The Huygens probe separates from Cassini on December 24 and arrives at Titan on January 14.
December is a month for conjunctions ... all in the morning sky!
First, on the morning of the 5th, Venus passes just over a degree north of Mars. They differ drastically in brightness, Venus blazing at magnitude -4 while poor distant Mars is only 1.7 — and also in size, with Venus' gibbous disk showing a disk more than three times the size of Mars (which is also gibbous). The reddish color of Mars may be particularly striking next to the brilliant white of Venus.
Then, two nights later on the morning of the 7th, Jupiter makes a very close pass with the late third-quarter moon. The moon will actually occult Jupiter in the midwestern and eastern US, but alas, that happens before moonrise here, and by the time the moon rises just after 2am, they're already separated by half a degree.
The Hubble Space Telescope took a shot last month of a triple moonshadow transit on Jupiter. Perhaps you saw the triple transit back in March? One of the stories I read about this new Hubble image mentioned that an eclipse viewed from Jupiter would look pretty much the same as an eclipse here. I was skeptical — I thought the coincidence of earth's moon and sun showing the same apparent size was fairly unusual in the solar system! So I wrote a little program to calculate the apparent sizes of the Sun and the four Galilean moons as seen from Jupiter's "surface" (Jupiter being made of gas, the meaning of "surface" isn't entirely clear; I used 142,984 km). Here are the apparent sizes I calculated (arcminutes):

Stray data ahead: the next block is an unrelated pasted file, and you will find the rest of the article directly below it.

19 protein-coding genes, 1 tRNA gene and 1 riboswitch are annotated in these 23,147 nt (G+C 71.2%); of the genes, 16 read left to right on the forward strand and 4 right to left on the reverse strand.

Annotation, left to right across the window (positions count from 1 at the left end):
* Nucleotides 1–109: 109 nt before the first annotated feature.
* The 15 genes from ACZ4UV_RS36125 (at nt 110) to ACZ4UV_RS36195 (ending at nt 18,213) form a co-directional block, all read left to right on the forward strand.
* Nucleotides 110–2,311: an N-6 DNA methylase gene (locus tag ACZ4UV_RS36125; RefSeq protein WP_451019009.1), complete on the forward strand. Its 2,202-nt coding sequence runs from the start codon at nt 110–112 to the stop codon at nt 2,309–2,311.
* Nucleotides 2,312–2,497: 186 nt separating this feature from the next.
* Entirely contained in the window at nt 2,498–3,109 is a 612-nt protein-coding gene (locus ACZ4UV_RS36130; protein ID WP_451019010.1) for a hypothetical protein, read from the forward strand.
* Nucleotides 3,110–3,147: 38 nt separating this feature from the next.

Sun : 6.1
So a Callisto eclipse might actually show some of the outer corona, but the other moons would appear much, much bigger than the sun, and wouldn't look much like a solar eclipse on earth. Good news for you eclipse-chasers — no need to start saving up for a ticket to Jupiter!
Back to conjunctions: on the morning of the 29th, Mercury passes about a degree north of Venus. The actual conjunction happens the previous evening, but the pair doesn't rise here until nearly 5:45. Their phases are both gibbous, with Mercury showing just over half a disk and Venus closer to full.
Saturn is the only planet visible to evening observers this month, rising a bit after darkness falls. The rings are starting to close up, showing a 21-degree inclination: much less than what we've been seeing for the past few years, though still plenty to show all their features.
In addition to the rings, don't forget to look at the moons! You can't see Prometheus, the tiny moon which was recently discovered to be stealing material from Saturn's mysterious "braided" F ring; you can't even see the F ring from here. But you can see Titan!
Cassini has already given us some amazing images of cloud-shrouded Titan, the second largest moon in the solar system (after Ganymede), but there's a lot more to come! On December 24 at 6p.m., the Huygens probe will separate from the Cassini spacecraft and begin its 21 day journey to Titan, where it will plunge through the atmosphere and, with any luck, tell us what the surface is like.
Happily, unlike Prometheus, Titan is easy to spot — it's the brightest of Saturn's extensive satellite collection, at eighth magnitude an easy target for any telescope. Why not set up a telescope on Christmas Eve, show Saturn and Titan to your friends and family, and tell them a story about this interplanetary sleigh?
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